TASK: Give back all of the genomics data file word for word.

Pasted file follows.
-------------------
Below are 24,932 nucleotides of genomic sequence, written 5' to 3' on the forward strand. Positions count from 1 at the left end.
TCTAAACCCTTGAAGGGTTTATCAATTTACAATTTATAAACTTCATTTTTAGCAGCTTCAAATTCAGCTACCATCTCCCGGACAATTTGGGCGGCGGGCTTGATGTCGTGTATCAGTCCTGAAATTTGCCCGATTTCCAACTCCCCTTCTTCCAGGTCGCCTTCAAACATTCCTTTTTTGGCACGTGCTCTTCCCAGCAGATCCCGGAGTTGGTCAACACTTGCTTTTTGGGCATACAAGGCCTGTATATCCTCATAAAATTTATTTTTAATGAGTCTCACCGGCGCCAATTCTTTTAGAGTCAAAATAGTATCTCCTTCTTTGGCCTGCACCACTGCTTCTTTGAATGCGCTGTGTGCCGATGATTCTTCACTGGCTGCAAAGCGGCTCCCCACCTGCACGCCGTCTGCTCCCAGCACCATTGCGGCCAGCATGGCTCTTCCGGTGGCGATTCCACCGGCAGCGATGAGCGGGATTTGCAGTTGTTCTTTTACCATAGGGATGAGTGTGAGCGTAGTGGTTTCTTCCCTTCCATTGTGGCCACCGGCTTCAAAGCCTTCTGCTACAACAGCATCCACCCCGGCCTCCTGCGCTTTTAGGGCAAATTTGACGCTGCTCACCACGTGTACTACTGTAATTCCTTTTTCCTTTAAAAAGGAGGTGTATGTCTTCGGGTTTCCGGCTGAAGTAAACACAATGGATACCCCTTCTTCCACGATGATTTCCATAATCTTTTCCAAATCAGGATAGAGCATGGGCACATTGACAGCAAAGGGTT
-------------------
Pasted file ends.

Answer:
Below are 24,932 nucleotides of genomic sequence, written 5' to 3' on the forward strand. Positions count from 1 at the left end.
TCTAAACCCTTGAAGGGTTTATCAATTTACAATTTATAAACTTCATTTTTAGCAGCTTCAAATTCAGCTACCATCTCCCGGACAATTTGGGCGGCGGGCTTGATGTCGTGTATCAGTCCTGAAATTTGCCCGATTTCCAACTCCCCTTCTTCCAGGTCGCCTTCAAACATTCCTTTTTTGGCACGTGCTCTTCCCAGCAGATCCCGGAGTTGGTCAACACTTGCTTTTTGGGCATACAAGGCCTGTATATCCTCATAAAATTTATTTTTAATGAGTCTCACCGGCGCCAATTCTTTTAGAGTCAAAATAGTATCTCCTTCTTTGGCCTGCACCACTGCTTCTTTGAATGCGCTGTGTGCCGATGATTCTTCACTGGCTGCAAAGCGGCTCCCCACCTGCACGCCGTCTGCTCCCAGCACCATTGCGGCCAGCATGGCTCTTCCGGTGGCGATTCCACCGGCAGCGATGAGCGGGATTTGCAGTTGTTCTTTTACCATAGGGATGAGTGTGAGCGTAGTGGTTTCTTCCCTTCCATTGTGGCCACCGGCTTCAAAGCCTTCTGCTACAACAGCATCCACCCCGGCCTCCTGCGCTTTTAGGGCAAATTTGACGCTGCTCACCACGTGTACTACTGTAATTCCTTTTTCCTTTAAAAAGGAGGTGTATGTCTTCGGGTTTCCGGCTGAAGTAAACACAATGGATACCCCTTCTTCCACGATGATTTCCATAATCTTTTCCAAATCAGGATAGAGCATGGGCACATTGACAGCAAAGGGTT